** Basic example — D extends C1 and C2, which both extend B.
** Even if C1 and C2 both virtually extend B, if C3 extends B without “virtual”, D instance still embeds 2 B instances.

!! Casting within inheritance hierarchy doesn’t always maintain the address held inside a Derived pointer or Base pointer. SI — always. ARM P 221 says “with MI, casting changes the value of a pointer”.

!! Each Derived instance uses more than one vtbl. If D inherits from B1 and B2, then that instance uses two vtbl’s. See ARM P230.

!! AOB (see other posts) assumes a 0 “delta” but in MI, delta is introduced because it’s not 0! ARM P222

— Below rules still holds,  in SI and MI —
dtor sequence is the exact reverse of ctor sequence which is BCDC (see other posts)

returning handle to class internal data #effC++

Never quizzed in QQ, but how about BP? Might be a code smell.

Returning a handle (ref/ptr) to a class’s internal data is an everyday reality and inevitable, but tricky (– like online shopping) [[EffC++]] has a nice chapter /devoted/ to this topic. I don’t have the book now so here are my personal views.

Note — in contrast returning by value (pbclone) is safe.

java programmers feel safe to return “internal data”. I know from experience it’s seldom an issue. Therefore most of those c++ issues below are somehow “fixed” in java, largely because java is a simple_clean language, compared to the other 2 superpowers — C# and c++.

Issue: java immutable classes should not expose fields (except final primitives??). Ditto for c++, but more fine prints … C++ immutable is almost impossible. Constness can be cast away. A double-pointer field… (Java “final myField” means a field of either const-object or const-pointer to non-const object)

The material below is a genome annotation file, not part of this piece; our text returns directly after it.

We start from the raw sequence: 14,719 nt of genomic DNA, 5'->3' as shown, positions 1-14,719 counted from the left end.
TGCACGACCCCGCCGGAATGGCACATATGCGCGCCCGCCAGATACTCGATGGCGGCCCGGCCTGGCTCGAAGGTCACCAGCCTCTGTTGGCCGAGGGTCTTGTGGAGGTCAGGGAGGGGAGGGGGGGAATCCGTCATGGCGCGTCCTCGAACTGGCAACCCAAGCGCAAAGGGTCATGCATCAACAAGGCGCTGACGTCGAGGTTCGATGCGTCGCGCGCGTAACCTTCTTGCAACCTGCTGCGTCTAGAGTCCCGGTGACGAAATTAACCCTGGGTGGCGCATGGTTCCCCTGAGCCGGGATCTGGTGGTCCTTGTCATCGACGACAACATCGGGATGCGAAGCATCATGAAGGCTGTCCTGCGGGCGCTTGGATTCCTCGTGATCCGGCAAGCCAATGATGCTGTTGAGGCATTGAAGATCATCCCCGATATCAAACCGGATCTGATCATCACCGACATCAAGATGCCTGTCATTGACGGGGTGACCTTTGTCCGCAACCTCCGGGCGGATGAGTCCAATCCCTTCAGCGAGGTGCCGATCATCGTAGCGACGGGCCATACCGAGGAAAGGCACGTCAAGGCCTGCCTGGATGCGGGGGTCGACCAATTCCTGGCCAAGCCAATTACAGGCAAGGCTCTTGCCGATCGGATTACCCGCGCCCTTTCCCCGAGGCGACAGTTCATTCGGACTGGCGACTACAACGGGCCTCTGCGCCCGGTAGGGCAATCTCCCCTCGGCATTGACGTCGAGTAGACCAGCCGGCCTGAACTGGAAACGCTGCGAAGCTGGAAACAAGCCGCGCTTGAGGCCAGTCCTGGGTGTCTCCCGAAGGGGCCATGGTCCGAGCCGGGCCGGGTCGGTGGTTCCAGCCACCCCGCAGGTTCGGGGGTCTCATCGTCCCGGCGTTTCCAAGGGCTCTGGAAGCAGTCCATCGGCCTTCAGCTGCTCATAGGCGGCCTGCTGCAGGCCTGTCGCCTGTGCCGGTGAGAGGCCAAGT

Issue: if an object is const or a method is const, then exposing that handle can break that “promise”. Apparently, c++ compiler can’t detect the “leak”. Java doesn’t make this kind of const “promise”

Issue: Once a handle is returned and “cached”, the original object had better (but often can’t) stay clear of the bulldozer, either on the stack or the heap. Fixed in java…(obviously)

Issue (java too): if a field is an integral and inseparable half of a pair which must be manipulated as a whole, then exposing the field alone is questionable. (Let’s not go into details) Any example?

c++ nested class experiment

#include
class Outer{
   int m_o;
   public:
   class Inner   {
      public:
        int m_i;
        Inner(){m_i=999;}
        Inner(Outer & m_outer, int x){
           m_outer.m_o = x; //against c++98
        }
   };
   Outer(int y)   {
       cout <m_inner.m_i<<" <—- this field is no-arg constructed.n";
       m_inner.m_i = y;
   }
   void Display()   {
       using namespace std;
       cout << m_o << endl
            << m_inner.m_i << endl;
   }
   Inner m_inner;
};
int main(){
   Outer    objOut(10); //inner == 10
   Outer::Inner objIn(objOut, 5); // objIn discarded, but objOut modified to 5
   objOut.Display();
   cin.get();
}